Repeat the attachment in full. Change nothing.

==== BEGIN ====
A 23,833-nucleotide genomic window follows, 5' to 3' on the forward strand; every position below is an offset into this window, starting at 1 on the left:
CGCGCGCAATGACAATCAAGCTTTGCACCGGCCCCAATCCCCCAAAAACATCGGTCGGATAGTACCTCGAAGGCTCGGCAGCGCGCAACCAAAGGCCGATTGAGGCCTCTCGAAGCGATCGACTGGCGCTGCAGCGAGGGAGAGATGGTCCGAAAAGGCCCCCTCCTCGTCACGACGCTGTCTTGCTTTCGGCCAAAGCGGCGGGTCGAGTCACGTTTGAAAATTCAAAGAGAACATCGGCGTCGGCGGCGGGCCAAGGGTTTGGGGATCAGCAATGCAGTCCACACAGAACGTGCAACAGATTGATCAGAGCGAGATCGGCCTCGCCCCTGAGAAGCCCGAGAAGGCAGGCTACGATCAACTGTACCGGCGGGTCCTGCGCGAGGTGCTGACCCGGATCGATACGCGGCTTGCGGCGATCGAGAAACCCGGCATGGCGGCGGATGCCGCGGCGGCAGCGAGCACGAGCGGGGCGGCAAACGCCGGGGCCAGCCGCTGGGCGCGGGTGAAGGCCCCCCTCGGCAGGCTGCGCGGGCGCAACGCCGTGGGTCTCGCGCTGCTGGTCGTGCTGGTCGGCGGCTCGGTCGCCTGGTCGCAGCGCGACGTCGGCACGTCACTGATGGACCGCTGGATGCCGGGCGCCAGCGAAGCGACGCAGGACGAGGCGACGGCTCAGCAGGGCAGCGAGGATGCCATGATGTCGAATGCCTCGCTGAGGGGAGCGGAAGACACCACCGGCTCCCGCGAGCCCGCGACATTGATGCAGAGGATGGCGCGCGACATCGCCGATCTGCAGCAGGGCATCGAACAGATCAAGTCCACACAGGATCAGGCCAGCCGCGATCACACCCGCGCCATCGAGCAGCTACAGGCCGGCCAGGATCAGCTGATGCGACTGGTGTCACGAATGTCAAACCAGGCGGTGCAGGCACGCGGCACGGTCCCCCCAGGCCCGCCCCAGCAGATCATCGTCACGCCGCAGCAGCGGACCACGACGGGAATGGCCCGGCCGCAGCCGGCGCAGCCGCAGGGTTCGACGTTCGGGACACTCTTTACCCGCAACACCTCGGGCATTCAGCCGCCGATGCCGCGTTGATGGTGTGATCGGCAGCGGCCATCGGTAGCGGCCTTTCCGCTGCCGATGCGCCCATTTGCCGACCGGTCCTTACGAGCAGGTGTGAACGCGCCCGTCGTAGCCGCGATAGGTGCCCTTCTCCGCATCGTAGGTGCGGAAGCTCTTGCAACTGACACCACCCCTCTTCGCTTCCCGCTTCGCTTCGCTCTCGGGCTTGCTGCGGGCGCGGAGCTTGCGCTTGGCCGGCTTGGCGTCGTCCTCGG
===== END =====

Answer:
A 23,833-nucleotide genomic window follows, 5' to 3' on the forward strand; every position below is an offset into this window, starting at 1 on the left:
CGCGCGCAATGACAATCAAGCTTTGCACCGGCCCCAATCCCCCAAAAACATCGGTCGGATAGTACCTCGAAGGCTCGGCAGCGCGCAACCAAAGGCCGATTGAGGCCTCTCGAAGCGATCGACTGGCGCTGCAGCGAGGGAGAGATGGTCCGAAAAGGCCCCCTCCTCGTCACGACGCTGTCTTGCTTTCGGCCAAAGCGGCGGGTCGAGTCACGTTTGAAAATTCAAAGAGAACATCGGCGTCGGCGGCGGGCCAAGGGTTTGGGGATCAGCAATGCAGTCCACACAGAACGTGCAACAGATTGATCAGAGCGAGATCGGCCTCGCCCCTGAGAAGCCCGAGAAGGCAGGCTACGATCAACTGTACCGGCGGGTCCTGCGCGAGGTGCTGACCCGGATCGATACGCGGCTTGCGGCGATCGAGAAACCCGGCATGGCGGCGGATGCCGCGGCGGCAGCGAGCACGAGCGGGGCGGCAAACGCCGGGGCCAGCCGCTGGGCGCGGGTGAAGGCCCCCCTCGGCAGGCTGCGCGGGCGCAACGCCGTGGGTCTCGCGCTGCTGGTCGTGCTGGTCGGCGGCTCGGTCGCCTGGTCGCAGCGCGACGTCGGCACGTCACTGATGGACCGCTGGATGCCGGGCGCCAGCGAAGCGACGCAGGACGAGGCGACGGCTCAGCAGGGCAGCGAGGATGCCATGATGTCGAATGCCTCGCTGAGGGGAGCGGAAGACACCACCGGCTCCCGCGAGCCCGCGACATTGATGCAGAGGATGGCGCGCGACATCGCCGATCTGCAGCAGGGCATCGAACAGATCAAGTCCACACAGGATCAGGCCAGCCGCGATCACACCCGCGCCATCGAGCAGCTACAGGCCGGCCAGGATCAGCTGATGCGACTGGTGTCACGAATGTCAAACCAGGCGGTGCAGGCACGCGGCACGGTCCCCCCAGGCCCGCCCCAGCAGATCATCGTCACGCCGCAGCAGCGGACCACGACGGGAATGGCCCGGCCGCAGCCGGCGCAGCCGCAGGGTTCGACGTTCGGGACACTCTTTACCCGCAACACCTCGGGCATTCAGCCGCCGATGCCGCGTTGATGGTGTGATCGGCAGCGGCCATCGGTAGCGGCCTTTCCGCTGCCGATGCGCCCATTTGCCGACCGGTCCTTACGAGCAGGTGTGAACGCGCCCGTCGTAGCCGCGATAGGTGCCCTTCTCCGCATCGTAGGTGCGGAAGCTCTTGCAACTGACACCACCCCTCTTCGCTTCCCGCTTCGCTTCGCTCTCGGGCTTGCTGCGGGCGCGGAGCTTGCGCTTGGCCGGCTTGGCGTCGTCCTCGG